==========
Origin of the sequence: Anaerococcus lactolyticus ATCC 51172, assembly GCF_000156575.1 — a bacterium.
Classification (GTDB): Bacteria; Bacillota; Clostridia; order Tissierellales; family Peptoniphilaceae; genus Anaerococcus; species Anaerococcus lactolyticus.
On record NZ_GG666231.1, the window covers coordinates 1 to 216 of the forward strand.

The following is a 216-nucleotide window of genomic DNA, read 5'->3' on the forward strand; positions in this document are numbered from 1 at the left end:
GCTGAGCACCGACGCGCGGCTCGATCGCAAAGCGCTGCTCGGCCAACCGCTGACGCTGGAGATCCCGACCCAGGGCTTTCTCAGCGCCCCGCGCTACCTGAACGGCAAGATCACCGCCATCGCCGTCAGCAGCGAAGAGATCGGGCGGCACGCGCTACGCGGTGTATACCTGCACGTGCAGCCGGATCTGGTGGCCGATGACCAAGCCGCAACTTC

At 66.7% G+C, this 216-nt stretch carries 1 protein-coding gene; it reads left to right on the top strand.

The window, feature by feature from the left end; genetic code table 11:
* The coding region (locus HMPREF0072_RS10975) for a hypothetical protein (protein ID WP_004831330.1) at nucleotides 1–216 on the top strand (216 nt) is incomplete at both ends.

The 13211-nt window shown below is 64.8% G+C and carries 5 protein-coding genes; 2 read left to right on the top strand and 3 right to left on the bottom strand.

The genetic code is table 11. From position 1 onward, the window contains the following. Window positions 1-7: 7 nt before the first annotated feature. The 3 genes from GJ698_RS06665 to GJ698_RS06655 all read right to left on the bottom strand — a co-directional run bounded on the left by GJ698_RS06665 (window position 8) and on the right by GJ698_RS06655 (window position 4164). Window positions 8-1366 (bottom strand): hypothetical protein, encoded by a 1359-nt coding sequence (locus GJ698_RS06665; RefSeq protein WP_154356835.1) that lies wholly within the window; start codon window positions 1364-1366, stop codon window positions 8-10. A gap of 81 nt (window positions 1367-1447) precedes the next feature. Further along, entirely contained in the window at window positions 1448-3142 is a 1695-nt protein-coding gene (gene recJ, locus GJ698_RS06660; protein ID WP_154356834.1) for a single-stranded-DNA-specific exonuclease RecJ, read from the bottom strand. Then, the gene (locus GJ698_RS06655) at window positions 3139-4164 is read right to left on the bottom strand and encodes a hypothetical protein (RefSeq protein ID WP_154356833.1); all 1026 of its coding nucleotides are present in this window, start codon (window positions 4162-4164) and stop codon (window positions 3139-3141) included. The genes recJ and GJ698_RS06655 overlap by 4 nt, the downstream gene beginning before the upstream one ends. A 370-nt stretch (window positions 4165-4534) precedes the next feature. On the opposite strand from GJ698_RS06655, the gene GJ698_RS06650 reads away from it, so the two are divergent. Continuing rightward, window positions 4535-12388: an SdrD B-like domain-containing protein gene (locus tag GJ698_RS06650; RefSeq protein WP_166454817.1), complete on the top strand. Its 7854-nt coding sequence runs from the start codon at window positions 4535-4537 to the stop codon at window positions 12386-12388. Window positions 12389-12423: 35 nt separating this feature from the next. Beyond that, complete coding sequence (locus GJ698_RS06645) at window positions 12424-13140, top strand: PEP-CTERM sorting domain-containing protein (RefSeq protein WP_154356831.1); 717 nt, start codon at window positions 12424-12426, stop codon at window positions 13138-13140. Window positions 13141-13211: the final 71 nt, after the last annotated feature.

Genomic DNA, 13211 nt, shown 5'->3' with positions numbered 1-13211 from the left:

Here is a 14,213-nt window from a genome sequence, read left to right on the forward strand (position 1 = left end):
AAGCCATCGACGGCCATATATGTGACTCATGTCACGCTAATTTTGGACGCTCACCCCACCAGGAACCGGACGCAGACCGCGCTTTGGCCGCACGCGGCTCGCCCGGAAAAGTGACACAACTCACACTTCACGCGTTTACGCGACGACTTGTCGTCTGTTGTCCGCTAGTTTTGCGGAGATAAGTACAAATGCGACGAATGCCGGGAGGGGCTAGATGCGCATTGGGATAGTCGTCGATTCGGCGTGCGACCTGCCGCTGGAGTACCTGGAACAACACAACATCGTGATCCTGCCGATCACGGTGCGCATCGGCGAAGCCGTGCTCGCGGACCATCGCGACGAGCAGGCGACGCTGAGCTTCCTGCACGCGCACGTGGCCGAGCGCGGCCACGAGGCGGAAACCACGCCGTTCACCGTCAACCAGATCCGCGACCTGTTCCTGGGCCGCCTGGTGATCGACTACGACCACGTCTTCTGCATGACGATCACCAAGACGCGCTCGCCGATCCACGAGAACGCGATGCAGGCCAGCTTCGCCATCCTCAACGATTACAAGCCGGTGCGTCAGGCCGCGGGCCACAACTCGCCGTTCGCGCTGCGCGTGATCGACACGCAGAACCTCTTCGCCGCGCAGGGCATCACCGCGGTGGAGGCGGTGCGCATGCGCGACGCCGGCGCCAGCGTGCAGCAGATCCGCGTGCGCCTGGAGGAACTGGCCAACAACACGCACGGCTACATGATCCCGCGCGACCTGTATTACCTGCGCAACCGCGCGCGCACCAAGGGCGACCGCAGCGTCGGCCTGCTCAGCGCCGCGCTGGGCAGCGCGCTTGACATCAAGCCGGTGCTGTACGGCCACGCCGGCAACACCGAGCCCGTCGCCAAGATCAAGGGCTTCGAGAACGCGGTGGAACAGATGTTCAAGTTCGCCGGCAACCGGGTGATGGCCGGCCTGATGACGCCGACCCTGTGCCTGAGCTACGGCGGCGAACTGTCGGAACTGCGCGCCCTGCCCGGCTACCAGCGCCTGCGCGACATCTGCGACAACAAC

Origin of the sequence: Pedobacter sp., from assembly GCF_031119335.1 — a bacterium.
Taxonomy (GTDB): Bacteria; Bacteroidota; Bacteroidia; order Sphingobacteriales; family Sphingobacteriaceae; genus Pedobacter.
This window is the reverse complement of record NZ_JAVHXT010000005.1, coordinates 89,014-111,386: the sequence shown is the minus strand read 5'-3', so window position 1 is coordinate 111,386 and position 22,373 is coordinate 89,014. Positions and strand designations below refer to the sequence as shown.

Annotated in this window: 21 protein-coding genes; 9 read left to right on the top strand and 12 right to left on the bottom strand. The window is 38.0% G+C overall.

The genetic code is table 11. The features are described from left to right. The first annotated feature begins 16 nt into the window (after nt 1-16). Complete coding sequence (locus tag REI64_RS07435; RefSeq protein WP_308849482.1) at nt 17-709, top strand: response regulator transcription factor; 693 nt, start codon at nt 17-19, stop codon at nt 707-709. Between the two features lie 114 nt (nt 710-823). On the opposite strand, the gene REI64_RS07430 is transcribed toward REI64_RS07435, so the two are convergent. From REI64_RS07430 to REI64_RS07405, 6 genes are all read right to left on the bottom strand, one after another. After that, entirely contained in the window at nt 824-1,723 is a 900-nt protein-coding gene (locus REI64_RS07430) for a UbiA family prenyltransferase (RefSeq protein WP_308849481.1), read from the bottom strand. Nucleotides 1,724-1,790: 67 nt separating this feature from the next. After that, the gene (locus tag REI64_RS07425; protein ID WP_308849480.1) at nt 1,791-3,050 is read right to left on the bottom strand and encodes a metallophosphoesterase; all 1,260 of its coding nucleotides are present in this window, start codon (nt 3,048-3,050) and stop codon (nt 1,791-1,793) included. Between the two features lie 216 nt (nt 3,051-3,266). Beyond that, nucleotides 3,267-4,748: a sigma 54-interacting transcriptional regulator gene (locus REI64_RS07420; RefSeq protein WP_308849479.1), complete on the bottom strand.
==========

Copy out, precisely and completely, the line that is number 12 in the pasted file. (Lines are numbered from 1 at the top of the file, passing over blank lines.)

Here is a 14,213-nt window from a genome sequence, read left to right on the forward strand (position 1 = left end):